World / Lessons from history

Hong Kong recalls the darkest days of war

By Frannie Guan in Hong Kong (China Daily) Updated: 2015-08-28 07:41

Residents feared to walk the streets, facing the threat of torture or death

Hong Kong recalls the darkest days of war

Lam Chun's sister Lam Tsim (second from right) was the first one in her family to join the Dongjiang Column to fight against the Japanese army.PHOTO PROVIDED TO CHINA DAILY

Survivors of the Japanese occupation of Hong Kong have never forgotten the grim struggle for survival from 1941 to 1945.

Even those who carried on their day-to-day business to support their families did so at the risk of their own lives.

Ho Hing-on, 83, recalls how his mother, who was eight months' pregnant at the time, had to search for every cent at home in an attempt to secure the release of Ho's father from Japanese military police.

With the money she gathered, she paid to visit her husband who was being detained at a Japanese military checkpoint in Admiralty district.

He had been carrying two buckets of cookies and candies to sell when he was detained, but the Japanese were adamant that he had stolen the goods and tortured him, demanding he reveal the source.

He was choked by water being poured down his throat and beaten with rods. His ordeal lasted for almost a day.

"The cookies and candies were from our grocery shop in Wan Chai," Ho said. "My father hoped to earn money for the family by selling them at the Central Market, where there were still many wealthy people."

The extra money was needed because business at the shop had been poor since the Japanese invaded Hong Kong in December 1941. The price of daily necessities had risen dramatically and each day it became more difficult to provide for the family.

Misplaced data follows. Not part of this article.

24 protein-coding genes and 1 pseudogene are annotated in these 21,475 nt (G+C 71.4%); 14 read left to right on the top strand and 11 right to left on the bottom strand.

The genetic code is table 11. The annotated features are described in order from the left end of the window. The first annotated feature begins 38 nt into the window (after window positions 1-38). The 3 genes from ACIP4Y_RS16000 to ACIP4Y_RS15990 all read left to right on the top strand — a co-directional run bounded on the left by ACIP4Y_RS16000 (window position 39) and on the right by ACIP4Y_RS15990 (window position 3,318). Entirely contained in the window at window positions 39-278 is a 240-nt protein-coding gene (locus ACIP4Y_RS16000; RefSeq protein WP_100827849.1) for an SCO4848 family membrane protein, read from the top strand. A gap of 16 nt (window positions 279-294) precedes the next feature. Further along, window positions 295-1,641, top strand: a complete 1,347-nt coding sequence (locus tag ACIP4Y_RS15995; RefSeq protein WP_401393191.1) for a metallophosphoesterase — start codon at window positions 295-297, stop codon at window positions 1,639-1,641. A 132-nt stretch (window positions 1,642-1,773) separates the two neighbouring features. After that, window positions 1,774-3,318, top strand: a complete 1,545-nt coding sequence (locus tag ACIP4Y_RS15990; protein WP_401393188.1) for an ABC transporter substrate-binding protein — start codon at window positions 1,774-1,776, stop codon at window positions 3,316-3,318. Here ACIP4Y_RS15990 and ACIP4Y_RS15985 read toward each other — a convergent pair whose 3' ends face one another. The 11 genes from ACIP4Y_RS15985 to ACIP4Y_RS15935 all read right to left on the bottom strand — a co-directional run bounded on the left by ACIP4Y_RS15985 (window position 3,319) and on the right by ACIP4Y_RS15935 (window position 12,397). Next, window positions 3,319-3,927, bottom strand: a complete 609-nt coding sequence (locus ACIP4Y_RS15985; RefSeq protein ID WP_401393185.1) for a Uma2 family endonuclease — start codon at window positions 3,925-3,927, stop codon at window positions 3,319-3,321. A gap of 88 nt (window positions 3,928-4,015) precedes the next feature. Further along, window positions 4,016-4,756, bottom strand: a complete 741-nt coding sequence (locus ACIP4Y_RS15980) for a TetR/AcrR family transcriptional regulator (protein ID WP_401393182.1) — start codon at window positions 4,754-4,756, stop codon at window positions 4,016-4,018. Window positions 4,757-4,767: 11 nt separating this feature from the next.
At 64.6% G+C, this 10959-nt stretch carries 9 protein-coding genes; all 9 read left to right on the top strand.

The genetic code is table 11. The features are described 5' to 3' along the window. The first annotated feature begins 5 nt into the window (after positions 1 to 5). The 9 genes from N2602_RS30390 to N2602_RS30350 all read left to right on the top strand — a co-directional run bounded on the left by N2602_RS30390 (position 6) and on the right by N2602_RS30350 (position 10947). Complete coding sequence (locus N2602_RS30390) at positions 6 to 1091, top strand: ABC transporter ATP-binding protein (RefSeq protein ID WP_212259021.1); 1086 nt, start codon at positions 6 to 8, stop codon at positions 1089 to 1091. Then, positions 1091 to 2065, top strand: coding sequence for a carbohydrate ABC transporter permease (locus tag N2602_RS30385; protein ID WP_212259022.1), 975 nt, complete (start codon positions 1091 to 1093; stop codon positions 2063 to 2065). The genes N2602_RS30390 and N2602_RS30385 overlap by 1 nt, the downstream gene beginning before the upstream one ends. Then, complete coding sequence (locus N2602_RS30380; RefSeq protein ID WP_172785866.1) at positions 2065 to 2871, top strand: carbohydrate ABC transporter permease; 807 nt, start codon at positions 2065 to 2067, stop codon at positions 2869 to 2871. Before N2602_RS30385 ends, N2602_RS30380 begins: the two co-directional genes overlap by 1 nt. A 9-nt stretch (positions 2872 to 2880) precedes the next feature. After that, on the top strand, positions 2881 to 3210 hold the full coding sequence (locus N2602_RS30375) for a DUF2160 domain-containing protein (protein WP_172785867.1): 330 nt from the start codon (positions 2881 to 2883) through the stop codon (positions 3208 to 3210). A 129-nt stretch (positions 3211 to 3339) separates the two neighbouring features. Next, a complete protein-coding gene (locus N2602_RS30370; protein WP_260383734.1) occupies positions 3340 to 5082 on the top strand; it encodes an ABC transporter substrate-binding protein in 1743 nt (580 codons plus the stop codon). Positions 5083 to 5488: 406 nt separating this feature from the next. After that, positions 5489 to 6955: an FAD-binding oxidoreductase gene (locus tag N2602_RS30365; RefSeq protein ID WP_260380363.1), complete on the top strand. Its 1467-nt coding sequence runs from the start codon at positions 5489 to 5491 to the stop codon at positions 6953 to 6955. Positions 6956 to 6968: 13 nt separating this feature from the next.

'Stuff of dreams'

Kelvin Chow Ka-kin, a senior project officer with the Hong Kong and South China Historical Research Program at Lingnan University, said that by early 1942 the price of daily necessities and food had risen as much as four times since the days just before the Japanese invasion.

Chow has been studying the lives of Hong Kong people during the occupation for 20 years.

When Ho's father recovered from the Japanese torture, he continued his daily pilgrimage to the Central Market, risking further cruelty and even death. "He had no choice ... because he had to raise his family," his son said.

The Japanese had seized most of the food supply. The population of Hong Kong was left with only 20 percent of the original stock, and the public paid dearly for the supplies they needed.

Lam Chun, now 80, lived with her family of five in Ta Kwu Ling Road, Kowloon, during the occupation. Her mother ran a school, but the students stopped attending classes. Her mother had to sell the chairs and desks so the family could buy food.

"The white rice we had for meals previously became the stuff of dreams after the Japanese occupation, during which we only ate porridge with sweet potatoes. Rice was rationed, sometimes as little as 160 grams per person per day," Lam said.

This was about a third of an adult's daily requirement. Lam stayed at home preparing meals, while other family members went about the city to scavenge for anything they could get.

"My mother stopped me going out because it was too dangerous outside," Lam said. "Cooking, eating and sleeping comprised my daily existence."

Cleaning rice took much of her time, as it was of poor quality and mixed with sand and pebbles. "Basically we were eating sand every day, but at least we did not starve," Lam said.

From the balcony of her home, she saw many on the road dying from starvation or exposure to the cold. "Some who were alive in the evening were found dead in the morning. The cleaners would cover the dead with a mat and take away the bodies," she recalled.

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